Reprinted from NewsMax.com
Lebanon’s Divided Christian Camp
Tuesday, October 30, 2007 8:58 AM
By: Kenneth R. Timmerman
By: Kenneth R. Timmerman
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A defiant Gen. Michel Aoun defended his alliance with the
Iranian-backed Hezbollah militia in Lebanon and vowed to press his
claims for the presidency in an exclusive interview with Newsmax,
despite widespread opposition from other Christian leaders and the
During the interview at his heavily-guarded home in Rabiyeh, a suburb
of embassies and estates in the hills just north of Beirut, Aoun
rejected claims by his opponents that he was “in league” with Syria,
whose forces he once vowed to expel from Lebanon while serving as
interim prime minister of Lebanon nearly two decades ago.
“I am still the same,” he said, recalling earlier conversations with
this reporter, when he had called for Syria to withdraw its forces from
Lebanon. “I am not in league with Syria.”
To his supporters, the 71-year Aoun is a Gen. De Gaulle figure who has
rallied his nation’s resistance to the long-time Syrian occupation. It
is a reference he has nurtured throughout the long years of his exile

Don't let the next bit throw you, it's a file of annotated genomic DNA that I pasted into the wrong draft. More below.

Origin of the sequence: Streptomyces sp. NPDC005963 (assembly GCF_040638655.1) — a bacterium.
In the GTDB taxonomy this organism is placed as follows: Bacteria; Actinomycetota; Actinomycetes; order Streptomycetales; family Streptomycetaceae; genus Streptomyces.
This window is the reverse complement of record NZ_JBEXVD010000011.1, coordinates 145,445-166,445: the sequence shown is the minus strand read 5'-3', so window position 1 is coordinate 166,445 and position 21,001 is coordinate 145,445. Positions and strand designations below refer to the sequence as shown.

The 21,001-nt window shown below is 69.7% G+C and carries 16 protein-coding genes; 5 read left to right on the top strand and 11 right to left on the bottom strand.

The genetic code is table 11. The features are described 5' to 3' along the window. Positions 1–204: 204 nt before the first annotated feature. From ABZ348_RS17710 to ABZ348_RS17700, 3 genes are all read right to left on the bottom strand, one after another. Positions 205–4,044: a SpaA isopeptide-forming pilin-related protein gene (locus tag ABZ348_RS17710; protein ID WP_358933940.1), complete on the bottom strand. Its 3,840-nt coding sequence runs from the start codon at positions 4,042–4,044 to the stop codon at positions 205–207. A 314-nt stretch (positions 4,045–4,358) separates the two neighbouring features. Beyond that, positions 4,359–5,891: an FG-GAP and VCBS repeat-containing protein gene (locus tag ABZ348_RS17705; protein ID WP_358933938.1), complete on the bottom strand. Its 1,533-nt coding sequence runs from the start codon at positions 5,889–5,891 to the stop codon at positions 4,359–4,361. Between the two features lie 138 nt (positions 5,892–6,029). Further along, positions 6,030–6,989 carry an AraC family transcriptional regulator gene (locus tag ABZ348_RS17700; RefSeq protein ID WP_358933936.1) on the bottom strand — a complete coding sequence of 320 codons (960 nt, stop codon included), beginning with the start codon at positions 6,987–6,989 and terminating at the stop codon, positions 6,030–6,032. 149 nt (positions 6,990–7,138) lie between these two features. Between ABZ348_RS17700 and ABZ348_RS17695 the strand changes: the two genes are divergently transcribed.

To his detractors, he is a megalomaniac, who will do anything just to
achieve his nation’s highest office.
“We are fighting Mussolini and Hitler,” said Roger Eddé, a
prominent Lebanese Christian businessman who had been a supporter of
Aoun’s until the general’s alliance with Hezbollah last year. Edde
compared Aoun to Mussolini, and Hezbollah leader Sheikh Hassan
Nasrollah to Hitler.
Aoun signed the controversial pact with Hezbollah in February 2006,
five months before Hezbollah kidnapped three Israeli soldiers inside
Israel, igniting last summer’s war.
“It is not an alliance,” the general insisted. “It’s a memorandum of
Aoun argued that the agreement brought Hezbollah into the mainstream of
Lebanese politics, rather than taking him to the fringes.
“Before this agreement, all Hezbollah could talk about was liberating
Jerusalem, liberating Israel. Now they hardly ever mention Israel, so